1. Used in North African Campaigns
The P-40 did not have a passable performance in northwestern Europe. Its lack of a two-stage supercharger made it relatively weaker than the Messerschmitts and Focke-Wulfe. Therefore, the decision was made to reassign the P-40 to the North African campaign which operated in Libya, Morocco, Tunisia, and Egypt.
2. Produced Profusely
P-40s are in the same league as the P-47 and P-51s when it comes to mass production. Even though production of the P-40 stopped in November of 1944, a total of 13,738 planes were created. For reference, both the P-47 and P-51 reached the 15,000 mark.
3. Pros and Cons
It made up for its lack of a two-stage supercharger by having a longer range than the Spitfires and Messerschmitts. It also held its own in combat, able to sustain more damage than a regular warbird was able to handle. With that said, some pilots still found their firepower lacking.
4. Used by The Flying Tigers
One of the most famous users of this warbird was the 1st American Volunteer Group. The group was known as the “Flying Tigers” by many. Formed by Claire Chennault in 1941, they saw most of the action over China and Burma while fighting the infamous Japanese Zeros.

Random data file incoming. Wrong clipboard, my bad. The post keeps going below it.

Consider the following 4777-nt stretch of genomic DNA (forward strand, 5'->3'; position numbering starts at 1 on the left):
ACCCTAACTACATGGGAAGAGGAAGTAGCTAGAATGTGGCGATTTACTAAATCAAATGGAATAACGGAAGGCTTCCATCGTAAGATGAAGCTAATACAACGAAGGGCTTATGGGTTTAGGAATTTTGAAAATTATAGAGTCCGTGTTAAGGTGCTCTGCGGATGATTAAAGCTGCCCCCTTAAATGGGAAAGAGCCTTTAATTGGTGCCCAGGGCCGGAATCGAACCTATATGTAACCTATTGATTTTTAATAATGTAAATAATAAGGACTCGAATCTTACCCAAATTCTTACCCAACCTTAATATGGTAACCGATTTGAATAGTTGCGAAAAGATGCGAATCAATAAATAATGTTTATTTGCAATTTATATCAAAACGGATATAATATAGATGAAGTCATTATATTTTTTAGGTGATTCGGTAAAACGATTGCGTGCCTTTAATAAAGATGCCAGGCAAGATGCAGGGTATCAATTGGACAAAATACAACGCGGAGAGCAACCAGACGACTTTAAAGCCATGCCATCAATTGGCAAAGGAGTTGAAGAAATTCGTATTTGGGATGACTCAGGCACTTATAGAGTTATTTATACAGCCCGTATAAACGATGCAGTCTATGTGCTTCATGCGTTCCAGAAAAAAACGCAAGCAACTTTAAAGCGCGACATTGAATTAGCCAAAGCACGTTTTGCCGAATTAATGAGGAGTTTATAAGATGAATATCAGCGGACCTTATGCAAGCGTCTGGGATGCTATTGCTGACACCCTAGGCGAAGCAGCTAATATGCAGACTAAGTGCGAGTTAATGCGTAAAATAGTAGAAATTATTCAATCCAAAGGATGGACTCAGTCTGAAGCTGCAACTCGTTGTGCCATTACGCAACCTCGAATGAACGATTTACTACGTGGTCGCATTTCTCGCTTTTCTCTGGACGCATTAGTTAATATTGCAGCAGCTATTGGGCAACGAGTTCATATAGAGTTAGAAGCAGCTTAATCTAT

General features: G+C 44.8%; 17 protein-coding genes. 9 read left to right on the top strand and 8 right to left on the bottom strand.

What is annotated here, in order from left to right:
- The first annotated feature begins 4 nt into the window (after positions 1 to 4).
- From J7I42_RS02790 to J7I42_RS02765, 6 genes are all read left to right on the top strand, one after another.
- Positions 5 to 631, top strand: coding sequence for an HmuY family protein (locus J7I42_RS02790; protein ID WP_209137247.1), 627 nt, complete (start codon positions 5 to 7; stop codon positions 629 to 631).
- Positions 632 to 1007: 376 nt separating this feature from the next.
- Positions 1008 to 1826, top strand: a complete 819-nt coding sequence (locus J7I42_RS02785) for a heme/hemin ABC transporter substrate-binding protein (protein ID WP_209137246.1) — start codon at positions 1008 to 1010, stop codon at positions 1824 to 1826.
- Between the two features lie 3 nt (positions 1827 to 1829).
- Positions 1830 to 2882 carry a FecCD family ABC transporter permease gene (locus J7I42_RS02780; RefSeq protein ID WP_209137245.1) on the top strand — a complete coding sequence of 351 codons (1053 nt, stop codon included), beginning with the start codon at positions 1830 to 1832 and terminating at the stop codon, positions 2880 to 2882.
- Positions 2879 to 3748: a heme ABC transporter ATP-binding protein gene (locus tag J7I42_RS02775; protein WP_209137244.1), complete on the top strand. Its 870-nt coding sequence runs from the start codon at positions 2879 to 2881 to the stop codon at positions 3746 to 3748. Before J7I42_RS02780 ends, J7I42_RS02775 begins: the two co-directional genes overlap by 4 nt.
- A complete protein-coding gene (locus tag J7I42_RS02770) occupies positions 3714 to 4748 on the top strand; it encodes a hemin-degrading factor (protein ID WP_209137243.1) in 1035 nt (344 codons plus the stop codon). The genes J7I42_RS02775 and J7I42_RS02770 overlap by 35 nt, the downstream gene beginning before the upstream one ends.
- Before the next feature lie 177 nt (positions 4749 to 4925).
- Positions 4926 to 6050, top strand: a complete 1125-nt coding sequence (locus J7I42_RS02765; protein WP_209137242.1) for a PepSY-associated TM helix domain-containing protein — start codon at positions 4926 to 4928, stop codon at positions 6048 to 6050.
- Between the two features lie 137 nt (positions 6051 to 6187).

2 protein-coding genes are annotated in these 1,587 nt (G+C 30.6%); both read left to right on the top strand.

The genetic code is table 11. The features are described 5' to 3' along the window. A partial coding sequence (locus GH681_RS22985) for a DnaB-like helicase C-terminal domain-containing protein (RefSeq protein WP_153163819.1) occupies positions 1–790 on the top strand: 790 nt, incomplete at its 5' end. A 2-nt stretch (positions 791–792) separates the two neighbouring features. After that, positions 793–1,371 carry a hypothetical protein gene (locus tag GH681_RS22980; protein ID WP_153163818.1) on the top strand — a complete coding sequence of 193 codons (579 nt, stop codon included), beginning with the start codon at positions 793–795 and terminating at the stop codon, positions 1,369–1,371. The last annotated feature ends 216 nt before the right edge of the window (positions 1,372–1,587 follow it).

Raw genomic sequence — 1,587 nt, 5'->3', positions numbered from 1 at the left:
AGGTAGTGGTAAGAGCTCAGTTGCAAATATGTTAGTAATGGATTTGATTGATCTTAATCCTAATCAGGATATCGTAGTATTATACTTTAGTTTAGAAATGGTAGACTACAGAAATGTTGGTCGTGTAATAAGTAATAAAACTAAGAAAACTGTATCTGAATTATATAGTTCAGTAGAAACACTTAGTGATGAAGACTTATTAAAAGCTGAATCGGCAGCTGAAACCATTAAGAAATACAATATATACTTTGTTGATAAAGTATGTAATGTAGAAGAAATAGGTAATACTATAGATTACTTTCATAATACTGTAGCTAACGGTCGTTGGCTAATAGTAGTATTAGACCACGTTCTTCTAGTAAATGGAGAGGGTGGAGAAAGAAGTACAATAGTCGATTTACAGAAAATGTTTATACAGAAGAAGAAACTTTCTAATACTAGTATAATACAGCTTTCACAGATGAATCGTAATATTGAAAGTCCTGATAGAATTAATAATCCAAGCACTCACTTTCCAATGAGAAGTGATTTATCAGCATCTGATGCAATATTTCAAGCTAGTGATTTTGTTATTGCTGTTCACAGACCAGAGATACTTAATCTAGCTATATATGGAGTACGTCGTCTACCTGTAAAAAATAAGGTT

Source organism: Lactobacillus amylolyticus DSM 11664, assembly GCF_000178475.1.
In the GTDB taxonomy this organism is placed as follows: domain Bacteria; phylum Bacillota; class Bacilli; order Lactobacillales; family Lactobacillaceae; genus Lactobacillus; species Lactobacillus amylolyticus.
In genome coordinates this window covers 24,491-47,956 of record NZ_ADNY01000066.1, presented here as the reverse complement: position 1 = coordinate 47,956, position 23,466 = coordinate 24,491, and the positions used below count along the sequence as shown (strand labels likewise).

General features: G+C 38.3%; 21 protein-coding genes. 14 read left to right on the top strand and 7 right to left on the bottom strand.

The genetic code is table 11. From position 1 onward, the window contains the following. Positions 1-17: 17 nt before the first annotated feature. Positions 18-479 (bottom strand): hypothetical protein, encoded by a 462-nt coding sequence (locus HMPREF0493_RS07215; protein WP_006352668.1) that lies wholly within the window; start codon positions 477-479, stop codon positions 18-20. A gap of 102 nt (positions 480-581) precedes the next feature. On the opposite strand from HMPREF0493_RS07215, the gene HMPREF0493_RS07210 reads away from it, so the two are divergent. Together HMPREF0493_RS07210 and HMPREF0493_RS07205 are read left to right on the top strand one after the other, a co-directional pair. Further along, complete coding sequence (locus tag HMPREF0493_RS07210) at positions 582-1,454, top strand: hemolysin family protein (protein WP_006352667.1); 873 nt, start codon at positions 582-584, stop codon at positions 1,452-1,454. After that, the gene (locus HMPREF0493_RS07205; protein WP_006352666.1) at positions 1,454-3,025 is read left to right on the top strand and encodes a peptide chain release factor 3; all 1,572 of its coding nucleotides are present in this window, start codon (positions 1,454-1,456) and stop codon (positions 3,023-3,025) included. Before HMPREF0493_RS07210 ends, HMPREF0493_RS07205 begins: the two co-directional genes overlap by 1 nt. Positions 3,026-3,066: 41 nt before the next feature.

5. First Prototype Was A Dud
The first prototype that the Curtiss Wright Corporation put out was not considered to be outstanding. Fighter pilot Benjamin Kelsey tested the aircraft and found it to be slower than expected. After a lot of modifications, the P-40 was finally ready to take the skies with pride.
6. Can Out-Dive a Zero
A properly maintained P-40 can apparently out-dive a Japanese Zero. When in trouble, pilots would dive out of the way of the Zeros to facilitate their escape. Although, such a maneuver needs to be practiced. In dives, the pilot would need to keep the rudders straight as it picks up speed.
7. Origins of the Shark Paint
The Warhawk was not the first plane to ever adorn a shark on its nose. The Flying Tigers got this idea from a picture that an AVG pilot saw in a newspaper. That picture was of a P-40 from the 112 Squadron of the Royal Air Force fighting in North Africa. The P-40 had the now-iconic shark paint on its nose and the AVG pilot had the idea to copy that onto his own P-40.
8. Has Multiple Names
The P-40 had a lot of variations called the Warhawk, the Tomahawk, and the Kittyhawk. The main difference between the variants is the addition of machine guns, self-sealing fuel tanks, and underbelly drop tanks. To make it easier, the first versions of the P-40 are the Warhawks. Then, from P-40B to P-40C, are Tomahawks. From the P-40Ds down to the P-40Rs are what we call the Kittyhawks.
9. Used by Tuskegee Airmen
The other famous user of the P-40 was the Tuskegee Airmen. The 99th Fighter Squadron used the P-40 initially before moving on to the P-51 and P-47s. The 99th had its first verified kill while using the P-40 after downing an FW-190. They used the P-40 for eight more months until it was replaced by P-51s.
10. Replaced by Mustangs
There is only so much the P-40 can do. Even though it proved to be a worthy fighter against the Japanese Zeros, it came short when it came to German planes. The introduction of the P-51 significantly decreased the role of the P-40 in the war.